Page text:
Writer’s Corner is a place to get to know outstanding writers, talk about the craft of writing, career advice, share horror stories and find out more about compelling films, television shows, plays, etc. There’s so much great content out there being made by female creators, we should all be keeping an eye on these women.
Today we are featuring Tess Rafferty
Most recently, Tess developed Halfway House, an original half hour pilot at WBTV. Her original pilot, I Know Who You Really Are, Bitch, made the WeForShe 2017 WriteHer list. Tess has written for numerous comedy variety shows, including @Midnight, The Comedy Central Roast of Roseanne and she spent over 7 years on The Soup, as both a writer and a supervising producer. As an author, Tess made her debut with her memoir Recipes for Disaster, published by St. Martin’s Press in 2012, and has written her first novel, Under the Tuscan Gun, currently under option with WBTV. Tess is a featured blogger for Dame and Ms. Magazine. Tess’s video Aftermath, shot in the days following the 2016 election has received almost 50 million hits on Occupy Democrats.
How did you get started in the business?
I was originally an acting major but I hated the parts for women. I used to say the majority of them were playing someone’s mother, whore, maid or wife. So, I started writing my own stuff, that spoke to my own experiences and eventually this led me to stand-up comedy and LA. But I kept writing about my experiences, whether they were jokes, or scripts or essays. I sent samples out everywhere. I feel like most of my early work is still out there somewhere, holding up the legs of uneven desks all over town. I asked everyone I knew if they were hiring or knew someone who was. I took meetings that went nowhere. I started writing things for now defunct websites and radio shows and eventually I got the first gig that lasted for any length of time where the checks always cleared.
What is the process of writing for a comedy variety show? Do you think those skills translate to other styles of writing? Which show was your favorite to work on and why?
The process is really different per show. Every head writer does it differently. Plus, daily shows have a different schedule and pace than a weekly. If the show is topical, it involves knowing way too much about current events that you’d rather just forget about so you can make jokes about it. The latter part is a lot of fun. But it’s always nice to look back and realize you don’t know how many kids Kim Kardashian even has anymore and you don’t have to.
Joke writing is always an asset whether you’re working on a script, a book or a political essay. It helps to make things funny. And the pace of comedy variety, especially daily shows, made you a quick writer. You can’t be precious about every word you put down on paper when you have to write something that someone is going to be saying in a few hours, or maybe even right now. You learn to be quick and accurate and still be funny. I don’t fear writing. I don’t fear the blank page because it’s not blank for long.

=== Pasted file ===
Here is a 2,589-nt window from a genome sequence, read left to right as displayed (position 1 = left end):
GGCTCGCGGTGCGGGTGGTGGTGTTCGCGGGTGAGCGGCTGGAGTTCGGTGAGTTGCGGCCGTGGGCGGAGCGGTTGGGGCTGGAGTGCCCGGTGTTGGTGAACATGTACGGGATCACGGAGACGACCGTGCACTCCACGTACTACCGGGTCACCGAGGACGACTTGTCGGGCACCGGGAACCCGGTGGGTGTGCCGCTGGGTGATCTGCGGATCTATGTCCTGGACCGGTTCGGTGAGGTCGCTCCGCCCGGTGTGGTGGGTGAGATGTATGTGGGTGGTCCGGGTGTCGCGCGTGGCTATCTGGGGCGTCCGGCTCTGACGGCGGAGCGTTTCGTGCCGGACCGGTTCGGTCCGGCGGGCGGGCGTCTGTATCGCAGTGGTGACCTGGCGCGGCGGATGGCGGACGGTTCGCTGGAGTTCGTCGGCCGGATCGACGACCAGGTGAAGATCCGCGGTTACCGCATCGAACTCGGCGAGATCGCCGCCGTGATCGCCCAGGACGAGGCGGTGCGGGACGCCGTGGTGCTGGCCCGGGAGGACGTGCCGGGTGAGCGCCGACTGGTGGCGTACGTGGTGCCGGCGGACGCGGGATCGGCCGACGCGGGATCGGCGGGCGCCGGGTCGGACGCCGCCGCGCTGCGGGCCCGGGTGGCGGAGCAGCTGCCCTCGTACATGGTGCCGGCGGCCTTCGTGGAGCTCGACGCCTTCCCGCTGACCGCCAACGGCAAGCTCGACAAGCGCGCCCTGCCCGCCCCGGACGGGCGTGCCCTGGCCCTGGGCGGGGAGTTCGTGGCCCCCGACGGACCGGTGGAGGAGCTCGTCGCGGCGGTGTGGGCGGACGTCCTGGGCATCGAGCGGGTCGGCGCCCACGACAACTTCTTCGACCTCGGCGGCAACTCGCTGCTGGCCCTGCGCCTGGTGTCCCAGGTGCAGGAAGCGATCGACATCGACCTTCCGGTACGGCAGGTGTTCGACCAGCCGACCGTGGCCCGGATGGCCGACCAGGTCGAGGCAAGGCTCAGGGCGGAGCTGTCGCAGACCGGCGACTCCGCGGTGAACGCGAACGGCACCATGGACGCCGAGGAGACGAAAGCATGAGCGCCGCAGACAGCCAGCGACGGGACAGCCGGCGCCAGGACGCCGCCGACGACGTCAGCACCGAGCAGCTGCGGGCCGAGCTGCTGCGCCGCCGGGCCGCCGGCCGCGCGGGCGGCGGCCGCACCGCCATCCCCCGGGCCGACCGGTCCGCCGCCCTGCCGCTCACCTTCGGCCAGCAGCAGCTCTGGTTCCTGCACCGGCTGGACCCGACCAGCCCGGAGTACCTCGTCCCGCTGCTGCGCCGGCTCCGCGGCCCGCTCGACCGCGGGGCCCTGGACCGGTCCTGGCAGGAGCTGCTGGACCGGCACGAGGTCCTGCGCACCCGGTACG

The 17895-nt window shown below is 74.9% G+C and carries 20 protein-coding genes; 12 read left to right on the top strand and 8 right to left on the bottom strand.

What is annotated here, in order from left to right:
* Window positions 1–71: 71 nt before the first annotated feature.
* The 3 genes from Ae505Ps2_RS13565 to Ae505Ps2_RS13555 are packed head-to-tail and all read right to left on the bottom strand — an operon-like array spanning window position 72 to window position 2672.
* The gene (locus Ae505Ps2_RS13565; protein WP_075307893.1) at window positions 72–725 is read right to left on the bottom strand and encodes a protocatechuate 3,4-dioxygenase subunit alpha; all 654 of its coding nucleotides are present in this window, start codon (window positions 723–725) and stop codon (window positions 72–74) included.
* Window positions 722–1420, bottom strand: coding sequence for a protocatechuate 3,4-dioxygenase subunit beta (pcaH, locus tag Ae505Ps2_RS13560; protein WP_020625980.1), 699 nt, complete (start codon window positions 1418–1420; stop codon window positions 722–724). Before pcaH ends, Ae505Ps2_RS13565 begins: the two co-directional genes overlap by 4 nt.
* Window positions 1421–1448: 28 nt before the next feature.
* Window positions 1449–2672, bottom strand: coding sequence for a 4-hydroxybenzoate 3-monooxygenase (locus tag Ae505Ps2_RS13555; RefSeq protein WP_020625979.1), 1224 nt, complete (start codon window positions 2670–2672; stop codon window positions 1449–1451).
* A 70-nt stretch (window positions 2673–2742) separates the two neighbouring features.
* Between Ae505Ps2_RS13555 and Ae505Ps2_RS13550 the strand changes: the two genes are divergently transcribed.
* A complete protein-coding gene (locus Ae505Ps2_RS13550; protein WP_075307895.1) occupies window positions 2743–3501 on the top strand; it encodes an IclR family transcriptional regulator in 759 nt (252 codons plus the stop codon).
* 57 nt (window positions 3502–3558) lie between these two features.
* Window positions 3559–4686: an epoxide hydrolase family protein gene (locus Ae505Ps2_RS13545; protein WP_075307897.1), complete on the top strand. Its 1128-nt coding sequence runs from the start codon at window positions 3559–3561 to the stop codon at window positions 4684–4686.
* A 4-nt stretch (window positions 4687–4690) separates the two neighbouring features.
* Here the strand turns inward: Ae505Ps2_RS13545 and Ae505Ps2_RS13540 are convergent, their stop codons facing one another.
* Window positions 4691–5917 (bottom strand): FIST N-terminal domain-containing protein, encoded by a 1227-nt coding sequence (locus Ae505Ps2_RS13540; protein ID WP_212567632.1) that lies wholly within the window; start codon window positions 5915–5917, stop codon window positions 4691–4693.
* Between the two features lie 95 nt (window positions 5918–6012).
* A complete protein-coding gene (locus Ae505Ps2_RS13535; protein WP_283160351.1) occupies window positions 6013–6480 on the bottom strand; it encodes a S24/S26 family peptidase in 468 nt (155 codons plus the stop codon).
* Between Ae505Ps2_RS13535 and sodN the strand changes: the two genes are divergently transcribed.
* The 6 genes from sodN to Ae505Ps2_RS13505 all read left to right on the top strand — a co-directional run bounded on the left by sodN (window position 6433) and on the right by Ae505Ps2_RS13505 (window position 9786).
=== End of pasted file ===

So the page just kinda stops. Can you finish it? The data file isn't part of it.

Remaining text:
Can you talk about the different experiences you had in writers’ rooms? What was your favorite one? Any tips for people staffing for the first time? Anything you learned the hard way?
Throughout most of my career I was fortunate enough to be in good writers’ rooms. There was the usual occasional disagreements or competitiveness but nothing out of the ordinary with creative people. Although there were a few isolated incidents like when an EP (Executive Producer) of a show said he thought my jokes were funny and asked if my husband had written them, I thought we had moved past so many of the horror stories I had heard from other woman. And then I got to one room where it was a toxic bro culture. It was the first time I had been in a situation where I would pitch an idea, no one would acknowledge it, and then five minutes later a guy would pitch the same thing and everyone would respond. I had no idea how common an experience that was for women, not just in film and TV, but across all businesses. I thought I was going crazy. Luckily there was another woman in the room who could confirm, “No. I saw that, too.” That was huge. Being a woman in some rooms is like being Bruce Willis in the Sixth Sense. You’re talking but no one is acknowledging you and you start to think you’re dead.
The sad and complicated thing about it is that I don’t think men are even aware they’re doing it. So, if you say something, they think you’re crazy or imagining it. That’s why it’s so important that men be good allies in these situations. Sometimes it’s so simple. Really the bar is so low. One time I was working on an idea with a male writer and when the head writer (male) wanted it explained to the room of male producers, he asked the other writer about it. Didn’t mention me at all. Luckily the writer was a good guy and he immediately mentioned that we were both working on it and that it had originally been my idea. We need more guys like that.
Can you talk about the transition from comedy TV writer to novelist and memoir author? What inspired to write those books? What was the experience like?
Ideas are like shoes. You know looking at them which one is a boot and which one is a slingback with a kitten heel and I think about ideas the same way. You have one and think, “This is a joke. This is a script idea. This is a book.” Which isn’t to say they can’t be adapted from one to the other, but I’ve always started with the idea. And throughout my writing